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The Resource Center has all the info you'll need From content to user feedback, the resource center has the information you need for every level of the entrepreneurial process.
There's been a growing resurgence of working areas of long tables with copious amounts of white boards. They call them co-working spaces. Since the coining of the phrase in early 2000s, they've grown into warehouse size places with cubical conference rooms and modern furniture, becoming a hip thing for entrepreneurial ecosystems and startups across the globe. But recently, I've come to a realization: Co-working spaces are lame.
Kansas City will soon receive internet connectivity that will be one hundred times faster than anywhere else in the world. What should they do with it?
Last spring, Athena Alliance, along with support from the Kauffman Foundation OECD, The Conference Board, and US National Academies, put together an inspiring conference on the role of intangible assets— information, workforce skills and know-how, effective management and marketing, business models, relations with suppliers and customers, software and databases, and intellectual property— in job creation and economic growth.
When considering the optimal number of founders for any new entrepreneurial adventure, the calculus extends well beyond simple formulas seemingly supported by observations of startup cohorts within specific industries. Famous technology twosomes that come to mind include David Packard and William Hewlett of Hewlett-Packard, Steve Jobs and Steve Wozniak of Apple, Paul Allen and Bill Gates of Microsoft, Larry Page and Sergey Brin of Google. In these examples, it is widely observed that these buddy teams complemented each other well in the early formative years of their companies.
Six Disciplines energized this manufacturing firm as its CEO and management team struggled to motivate and reward employees by measuring performance. Engaging employees in ongoing strategic planning, using Six Disciplines software to stay focused on the plan, and remaining accountable for performance resulted not only in increased enthusiasm and efficiency. An unexpected benefit was that it helped management and employees learn how to work much better together.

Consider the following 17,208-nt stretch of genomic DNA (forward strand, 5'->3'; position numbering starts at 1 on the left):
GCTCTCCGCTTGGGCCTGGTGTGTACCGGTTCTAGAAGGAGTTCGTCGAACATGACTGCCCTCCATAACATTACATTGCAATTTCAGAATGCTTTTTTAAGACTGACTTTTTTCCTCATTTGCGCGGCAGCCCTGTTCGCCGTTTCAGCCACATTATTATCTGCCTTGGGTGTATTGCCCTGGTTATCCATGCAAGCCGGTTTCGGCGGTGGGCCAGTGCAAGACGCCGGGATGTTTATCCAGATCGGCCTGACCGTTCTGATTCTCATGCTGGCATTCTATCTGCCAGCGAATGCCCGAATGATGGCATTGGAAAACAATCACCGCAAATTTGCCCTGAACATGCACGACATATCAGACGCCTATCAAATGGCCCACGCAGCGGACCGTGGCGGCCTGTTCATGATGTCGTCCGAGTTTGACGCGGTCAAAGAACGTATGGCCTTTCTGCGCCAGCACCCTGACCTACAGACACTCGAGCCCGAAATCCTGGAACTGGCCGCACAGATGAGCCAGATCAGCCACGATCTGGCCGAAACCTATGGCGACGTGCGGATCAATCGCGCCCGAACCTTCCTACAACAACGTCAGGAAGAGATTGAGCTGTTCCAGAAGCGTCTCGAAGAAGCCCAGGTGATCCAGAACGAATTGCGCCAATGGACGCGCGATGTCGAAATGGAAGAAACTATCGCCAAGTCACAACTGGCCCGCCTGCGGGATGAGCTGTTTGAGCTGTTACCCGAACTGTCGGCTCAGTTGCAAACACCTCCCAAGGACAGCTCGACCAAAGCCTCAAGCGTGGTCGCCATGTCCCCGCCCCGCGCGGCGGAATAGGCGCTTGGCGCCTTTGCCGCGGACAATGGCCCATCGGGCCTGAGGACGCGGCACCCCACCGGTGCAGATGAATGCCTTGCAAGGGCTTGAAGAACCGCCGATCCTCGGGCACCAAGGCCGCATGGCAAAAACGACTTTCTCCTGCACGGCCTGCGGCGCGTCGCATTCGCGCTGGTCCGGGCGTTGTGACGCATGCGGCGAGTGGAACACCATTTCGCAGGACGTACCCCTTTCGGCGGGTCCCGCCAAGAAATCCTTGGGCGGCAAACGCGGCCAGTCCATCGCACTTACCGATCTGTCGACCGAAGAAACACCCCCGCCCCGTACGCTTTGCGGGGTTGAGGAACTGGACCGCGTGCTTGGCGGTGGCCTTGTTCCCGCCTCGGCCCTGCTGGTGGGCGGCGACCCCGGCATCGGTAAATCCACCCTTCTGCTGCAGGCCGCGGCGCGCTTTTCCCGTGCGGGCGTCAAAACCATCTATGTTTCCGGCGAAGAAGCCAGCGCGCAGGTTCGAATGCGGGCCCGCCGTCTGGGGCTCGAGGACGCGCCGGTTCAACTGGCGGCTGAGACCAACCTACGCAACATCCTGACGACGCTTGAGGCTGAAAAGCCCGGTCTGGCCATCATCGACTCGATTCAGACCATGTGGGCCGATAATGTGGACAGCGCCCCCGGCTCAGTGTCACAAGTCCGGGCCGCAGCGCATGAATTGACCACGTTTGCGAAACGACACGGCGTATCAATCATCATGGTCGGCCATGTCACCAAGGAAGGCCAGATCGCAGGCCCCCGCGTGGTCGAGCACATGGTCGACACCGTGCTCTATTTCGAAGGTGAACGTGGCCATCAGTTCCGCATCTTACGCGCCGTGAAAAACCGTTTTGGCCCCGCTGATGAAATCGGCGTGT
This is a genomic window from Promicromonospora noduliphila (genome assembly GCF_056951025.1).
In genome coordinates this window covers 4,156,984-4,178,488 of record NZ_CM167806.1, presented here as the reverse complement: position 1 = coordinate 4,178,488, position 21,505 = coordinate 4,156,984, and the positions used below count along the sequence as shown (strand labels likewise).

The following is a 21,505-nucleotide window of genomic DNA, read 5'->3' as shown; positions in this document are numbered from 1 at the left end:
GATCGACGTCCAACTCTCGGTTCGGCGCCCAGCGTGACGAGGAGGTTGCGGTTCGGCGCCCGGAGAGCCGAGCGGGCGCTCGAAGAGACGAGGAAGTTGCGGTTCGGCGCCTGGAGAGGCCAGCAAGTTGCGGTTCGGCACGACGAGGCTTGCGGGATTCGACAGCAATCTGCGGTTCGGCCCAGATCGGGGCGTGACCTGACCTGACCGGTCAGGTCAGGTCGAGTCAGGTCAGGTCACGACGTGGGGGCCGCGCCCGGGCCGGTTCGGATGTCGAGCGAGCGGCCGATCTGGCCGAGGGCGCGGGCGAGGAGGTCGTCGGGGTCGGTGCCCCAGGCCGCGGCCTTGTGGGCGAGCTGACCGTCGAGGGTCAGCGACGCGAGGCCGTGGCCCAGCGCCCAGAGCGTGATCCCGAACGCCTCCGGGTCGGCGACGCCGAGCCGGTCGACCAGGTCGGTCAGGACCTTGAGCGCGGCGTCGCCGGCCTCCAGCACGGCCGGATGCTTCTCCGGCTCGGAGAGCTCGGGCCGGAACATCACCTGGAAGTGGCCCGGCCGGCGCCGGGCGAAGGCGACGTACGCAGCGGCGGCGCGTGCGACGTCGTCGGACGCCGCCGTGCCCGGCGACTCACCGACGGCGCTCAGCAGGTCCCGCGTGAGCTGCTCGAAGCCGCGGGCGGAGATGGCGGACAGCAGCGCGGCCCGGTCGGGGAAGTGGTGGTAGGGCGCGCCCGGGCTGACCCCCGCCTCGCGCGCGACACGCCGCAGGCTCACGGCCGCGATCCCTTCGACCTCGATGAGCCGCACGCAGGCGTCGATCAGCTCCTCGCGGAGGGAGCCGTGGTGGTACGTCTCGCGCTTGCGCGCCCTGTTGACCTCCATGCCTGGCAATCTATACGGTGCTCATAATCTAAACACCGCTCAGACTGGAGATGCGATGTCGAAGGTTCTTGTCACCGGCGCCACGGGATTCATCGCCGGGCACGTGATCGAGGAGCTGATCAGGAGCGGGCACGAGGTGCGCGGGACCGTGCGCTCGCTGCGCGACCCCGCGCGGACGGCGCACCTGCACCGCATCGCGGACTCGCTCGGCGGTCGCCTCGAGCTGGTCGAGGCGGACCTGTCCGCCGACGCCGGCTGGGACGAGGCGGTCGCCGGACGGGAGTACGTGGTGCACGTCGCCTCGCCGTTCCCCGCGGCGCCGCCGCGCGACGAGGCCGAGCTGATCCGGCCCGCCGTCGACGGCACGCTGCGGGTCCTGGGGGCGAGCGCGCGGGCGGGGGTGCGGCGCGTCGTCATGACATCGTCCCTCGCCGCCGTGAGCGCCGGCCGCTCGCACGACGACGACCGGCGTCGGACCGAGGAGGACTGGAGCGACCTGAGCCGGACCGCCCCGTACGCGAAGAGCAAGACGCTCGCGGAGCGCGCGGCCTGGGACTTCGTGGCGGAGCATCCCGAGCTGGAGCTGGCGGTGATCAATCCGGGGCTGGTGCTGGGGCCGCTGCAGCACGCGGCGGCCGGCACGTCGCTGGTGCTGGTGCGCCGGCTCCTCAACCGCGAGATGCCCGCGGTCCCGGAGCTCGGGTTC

Implementing business operations must be done right at the outset of a company's launch. This article offers tips for selecting and implementing such systems, including payroll, accounting, document management, and data collection.
John Roos, CEO of Wilson Sonsini Goodrich and Rosati, has represented many major Silicon Valley companies during mergers and acquisitions, initial public offerings, strategic alliances, and joint ventures. In this lecture, he describes many of the lessons he's learned since joining the firm in 1988, including building a brand, taking risks, and the importance of integrity.
A business enterprise may be operated as a sole proprietorship, an unincorporated business association, or a corporation. In determining the form of business organization that an individual should enter into, consider alternative forms of business organizations, particularly LLCs.
Rick Wallace, recently appointed CEO of KLA-Tencor, shares his management philosophy and the key to the company's success over the last 30 years. He stresses the importance of having a clear vision, distinct values and a well defined strategy to take care of his key constituencies: employees, customers and shareholders.
When an entrepreneur discovered his business partner had caused potential problems in their company, he realized it was critical to establish a legal strategy that would help save his company and his livelihood.
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